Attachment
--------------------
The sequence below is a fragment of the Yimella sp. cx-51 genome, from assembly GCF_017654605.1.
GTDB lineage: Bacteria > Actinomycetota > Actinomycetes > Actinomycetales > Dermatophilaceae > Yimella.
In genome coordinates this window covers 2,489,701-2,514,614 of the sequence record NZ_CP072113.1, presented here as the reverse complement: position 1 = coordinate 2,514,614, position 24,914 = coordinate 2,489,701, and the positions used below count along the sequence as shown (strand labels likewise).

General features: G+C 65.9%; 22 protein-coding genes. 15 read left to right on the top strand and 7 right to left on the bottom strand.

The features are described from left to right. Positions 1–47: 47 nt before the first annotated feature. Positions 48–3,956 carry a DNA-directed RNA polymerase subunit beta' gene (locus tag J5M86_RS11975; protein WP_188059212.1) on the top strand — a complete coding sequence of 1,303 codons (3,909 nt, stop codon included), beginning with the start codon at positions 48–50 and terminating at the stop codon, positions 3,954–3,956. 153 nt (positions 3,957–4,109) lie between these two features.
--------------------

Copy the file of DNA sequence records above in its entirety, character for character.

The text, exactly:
The sequence below is a fragment of the Yimella sp. cx-51 genome, from assembly GCF_017654605.1.
GTDB lineage: Bacteria > Actinomycetota > Actinomycetes > Actinomycetales > Dermatophilaceae > Yimella.
In genome coordinates this window covers 2,489,701-2,514,614 of the sequence record NZ_CP072113.1, presented here as the reverse complement: position 1 = coordinate 2,514,614, position 24,914 = coordinate 2,489,701, and the positions used below count along the sequence as shown (strand labels likewise).

General features: G+C 65.9%; 22 protein-coding genes. 15 read left to right on the top strand and 7 right to left on the bottom strand.

The features are described from left to right. Positions 1–47: 47 nt before the first annotated feature. Positions 48–3,956 carry a DNA-directed RNA polymerase subunit beta' gene (locus tag J5M86_RS11975; protein WP_188059212.1) on the top strand — a complete coding sequence of 1,303 codons (3,909 nt, stop codon included), beginning with the start codon at positions 48–50 and terminating at the stop codon, positions 3,954–3,956. 153 nt (positions 3,957–4,109) lie between these two features.